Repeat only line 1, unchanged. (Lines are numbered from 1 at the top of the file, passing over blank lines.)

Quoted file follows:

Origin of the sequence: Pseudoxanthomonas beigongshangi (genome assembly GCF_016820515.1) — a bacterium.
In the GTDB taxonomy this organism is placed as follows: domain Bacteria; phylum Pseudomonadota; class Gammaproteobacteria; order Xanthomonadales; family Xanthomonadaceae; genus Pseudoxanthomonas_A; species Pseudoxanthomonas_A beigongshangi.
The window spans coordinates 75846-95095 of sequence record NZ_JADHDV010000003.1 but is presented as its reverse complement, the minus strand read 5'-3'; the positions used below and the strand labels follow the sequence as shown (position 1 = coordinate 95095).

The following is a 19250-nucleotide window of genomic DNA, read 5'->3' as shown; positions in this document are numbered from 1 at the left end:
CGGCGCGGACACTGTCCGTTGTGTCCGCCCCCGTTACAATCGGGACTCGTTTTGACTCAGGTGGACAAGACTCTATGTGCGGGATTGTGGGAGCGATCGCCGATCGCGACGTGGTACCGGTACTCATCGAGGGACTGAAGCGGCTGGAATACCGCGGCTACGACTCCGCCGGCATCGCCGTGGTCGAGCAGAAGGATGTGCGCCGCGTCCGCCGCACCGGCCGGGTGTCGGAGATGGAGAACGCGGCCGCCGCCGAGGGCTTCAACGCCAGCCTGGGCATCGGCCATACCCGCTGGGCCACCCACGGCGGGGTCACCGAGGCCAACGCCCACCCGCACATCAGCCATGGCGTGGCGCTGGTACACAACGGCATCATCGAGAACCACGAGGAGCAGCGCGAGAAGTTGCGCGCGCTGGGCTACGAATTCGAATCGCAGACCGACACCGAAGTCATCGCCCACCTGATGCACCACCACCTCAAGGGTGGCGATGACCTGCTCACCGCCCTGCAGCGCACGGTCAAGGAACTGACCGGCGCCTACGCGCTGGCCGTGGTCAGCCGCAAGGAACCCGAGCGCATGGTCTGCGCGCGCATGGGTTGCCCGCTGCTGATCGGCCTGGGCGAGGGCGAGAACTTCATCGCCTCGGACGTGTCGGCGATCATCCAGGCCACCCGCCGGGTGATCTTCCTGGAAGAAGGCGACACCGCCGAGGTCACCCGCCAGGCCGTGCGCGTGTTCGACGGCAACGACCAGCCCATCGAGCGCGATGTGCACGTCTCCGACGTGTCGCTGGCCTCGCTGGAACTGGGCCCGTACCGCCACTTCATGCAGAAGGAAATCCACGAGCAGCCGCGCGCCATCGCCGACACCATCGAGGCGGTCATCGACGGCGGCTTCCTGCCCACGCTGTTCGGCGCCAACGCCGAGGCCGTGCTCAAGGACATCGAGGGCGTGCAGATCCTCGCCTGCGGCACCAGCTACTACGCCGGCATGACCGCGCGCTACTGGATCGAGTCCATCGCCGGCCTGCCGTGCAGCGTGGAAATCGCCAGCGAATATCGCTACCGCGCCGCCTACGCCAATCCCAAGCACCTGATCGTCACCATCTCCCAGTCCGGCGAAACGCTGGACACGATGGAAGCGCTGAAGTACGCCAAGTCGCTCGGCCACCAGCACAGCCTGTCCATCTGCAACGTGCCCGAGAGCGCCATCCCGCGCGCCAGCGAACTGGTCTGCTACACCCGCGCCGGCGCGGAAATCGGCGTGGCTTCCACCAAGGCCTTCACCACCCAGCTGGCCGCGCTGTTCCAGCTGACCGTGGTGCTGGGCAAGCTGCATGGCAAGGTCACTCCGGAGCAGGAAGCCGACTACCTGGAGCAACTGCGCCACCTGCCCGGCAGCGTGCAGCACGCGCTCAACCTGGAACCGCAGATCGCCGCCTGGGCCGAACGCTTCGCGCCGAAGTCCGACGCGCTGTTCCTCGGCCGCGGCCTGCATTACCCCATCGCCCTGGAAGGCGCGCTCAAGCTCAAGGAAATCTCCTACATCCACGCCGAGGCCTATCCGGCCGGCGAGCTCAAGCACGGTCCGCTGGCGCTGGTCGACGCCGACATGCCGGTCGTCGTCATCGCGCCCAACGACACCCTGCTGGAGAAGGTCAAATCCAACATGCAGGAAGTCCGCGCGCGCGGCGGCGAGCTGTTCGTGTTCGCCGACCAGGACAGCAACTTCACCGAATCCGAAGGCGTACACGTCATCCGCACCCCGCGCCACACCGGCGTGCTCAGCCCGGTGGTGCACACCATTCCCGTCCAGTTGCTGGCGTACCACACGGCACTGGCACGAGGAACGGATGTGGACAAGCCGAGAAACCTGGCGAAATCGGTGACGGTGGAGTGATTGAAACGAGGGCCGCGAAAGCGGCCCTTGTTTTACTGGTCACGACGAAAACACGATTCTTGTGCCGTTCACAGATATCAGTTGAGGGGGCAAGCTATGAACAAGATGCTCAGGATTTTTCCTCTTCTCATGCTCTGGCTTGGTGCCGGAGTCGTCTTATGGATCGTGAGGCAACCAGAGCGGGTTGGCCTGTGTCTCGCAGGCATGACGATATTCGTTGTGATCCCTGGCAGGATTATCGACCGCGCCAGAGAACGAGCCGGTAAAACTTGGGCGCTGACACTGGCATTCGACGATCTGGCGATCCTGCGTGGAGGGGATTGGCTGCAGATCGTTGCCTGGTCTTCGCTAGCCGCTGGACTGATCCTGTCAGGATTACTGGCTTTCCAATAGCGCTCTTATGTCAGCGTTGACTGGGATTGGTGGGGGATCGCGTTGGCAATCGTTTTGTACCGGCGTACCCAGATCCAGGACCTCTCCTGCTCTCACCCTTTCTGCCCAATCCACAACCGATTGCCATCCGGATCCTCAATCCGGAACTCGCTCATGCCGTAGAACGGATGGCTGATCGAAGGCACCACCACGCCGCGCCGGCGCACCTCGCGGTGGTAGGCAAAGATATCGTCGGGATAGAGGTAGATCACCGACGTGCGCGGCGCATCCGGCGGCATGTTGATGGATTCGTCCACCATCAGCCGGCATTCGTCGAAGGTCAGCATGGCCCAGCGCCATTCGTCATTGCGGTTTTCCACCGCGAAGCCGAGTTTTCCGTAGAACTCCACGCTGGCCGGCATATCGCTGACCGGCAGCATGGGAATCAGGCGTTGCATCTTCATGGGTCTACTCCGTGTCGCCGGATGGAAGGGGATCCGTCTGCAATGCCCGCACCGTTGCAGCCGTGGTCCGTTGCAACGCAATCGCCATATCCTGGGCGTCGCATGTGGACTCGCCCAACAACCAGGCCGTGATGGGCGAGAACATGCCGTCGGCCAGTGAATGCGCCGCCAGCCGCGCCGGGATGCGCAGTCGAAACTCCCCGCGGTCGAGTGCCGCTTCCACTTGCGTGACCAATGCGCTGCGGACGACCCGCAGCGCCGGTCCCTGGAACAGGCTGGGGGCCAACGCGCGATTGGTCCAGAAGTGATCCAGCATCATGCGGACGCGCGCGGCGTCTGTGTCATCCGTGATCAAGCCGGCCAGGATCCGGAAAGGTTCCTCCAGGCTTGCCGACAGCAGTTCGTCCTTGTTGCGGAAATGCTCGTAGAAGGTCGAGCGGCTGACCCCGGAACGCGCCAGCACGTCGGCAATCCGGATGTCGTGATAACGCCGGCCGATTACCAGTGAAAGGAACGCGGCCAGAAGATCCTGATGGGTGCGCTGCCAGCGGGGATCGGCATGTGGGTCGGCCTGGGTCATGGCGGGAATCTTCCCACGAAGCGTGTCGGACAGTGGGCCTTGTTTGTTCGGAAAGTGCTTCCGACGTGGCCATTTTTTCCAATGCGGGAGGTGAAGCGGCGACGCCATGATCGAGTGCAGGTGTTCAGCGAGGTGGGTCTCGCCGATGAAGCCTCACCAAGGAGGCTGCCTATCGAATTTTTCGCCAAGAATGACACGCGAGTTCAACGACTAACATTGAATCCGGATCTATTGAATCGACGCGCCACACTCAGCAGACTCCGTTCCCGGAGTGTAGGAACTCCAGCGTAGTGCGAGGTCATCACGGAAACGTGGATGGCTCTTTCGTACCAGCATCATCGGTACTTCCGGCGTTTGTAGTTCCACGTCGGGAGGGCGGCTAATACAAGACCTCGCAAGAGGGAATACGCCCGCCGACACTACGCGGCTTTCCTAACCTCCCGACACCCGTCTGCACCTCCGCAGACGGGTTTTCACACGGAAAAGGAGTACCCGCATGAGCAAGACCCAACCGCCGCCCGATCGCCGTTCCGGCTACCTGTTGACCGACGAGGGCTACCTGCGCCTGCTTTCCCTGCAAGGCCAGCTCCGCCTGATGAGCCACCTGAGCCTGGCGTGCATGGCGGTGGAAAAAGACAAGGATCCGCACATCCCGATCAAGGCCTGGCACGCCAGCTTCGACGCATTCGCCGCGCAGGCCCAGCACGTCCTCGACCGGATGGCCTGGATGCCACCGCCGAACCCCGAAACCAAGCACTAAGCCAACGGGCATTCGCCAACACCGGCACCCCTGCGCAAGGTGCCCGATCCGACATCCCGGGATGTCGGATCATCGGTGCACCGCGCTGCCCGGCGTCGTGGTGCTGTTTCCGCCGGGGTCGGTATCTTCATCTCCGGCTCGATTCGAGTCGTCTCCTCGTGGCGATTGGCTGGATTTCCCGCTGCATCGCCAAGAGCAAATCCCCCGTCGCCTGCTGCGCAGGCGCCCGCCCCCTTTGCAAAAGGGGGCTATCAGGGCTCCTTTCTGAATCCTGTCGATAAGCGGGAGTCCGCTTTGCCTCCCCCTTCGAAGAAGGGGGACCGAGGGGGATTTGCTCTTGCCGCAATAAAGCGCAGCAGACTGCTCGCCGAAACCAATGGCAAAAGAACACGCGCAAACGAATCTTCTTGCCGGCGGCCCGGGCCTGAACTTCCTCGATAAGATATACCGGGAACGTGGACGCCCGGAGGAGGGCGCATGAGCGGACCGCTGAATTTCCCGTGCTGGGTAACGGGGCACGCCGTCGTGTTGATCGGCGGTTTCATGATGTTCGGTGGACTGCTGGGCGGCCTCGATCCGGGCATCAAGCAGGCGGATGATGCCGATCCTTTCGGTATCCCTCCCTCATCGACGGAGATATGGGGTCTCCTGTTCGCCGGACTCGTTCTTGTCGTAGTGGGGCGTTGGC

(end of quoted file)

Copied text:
Origin of the sequence: Pseudoxanthomonas beigongshangi (genome assembly GCF_016820515.1) — a bacterium.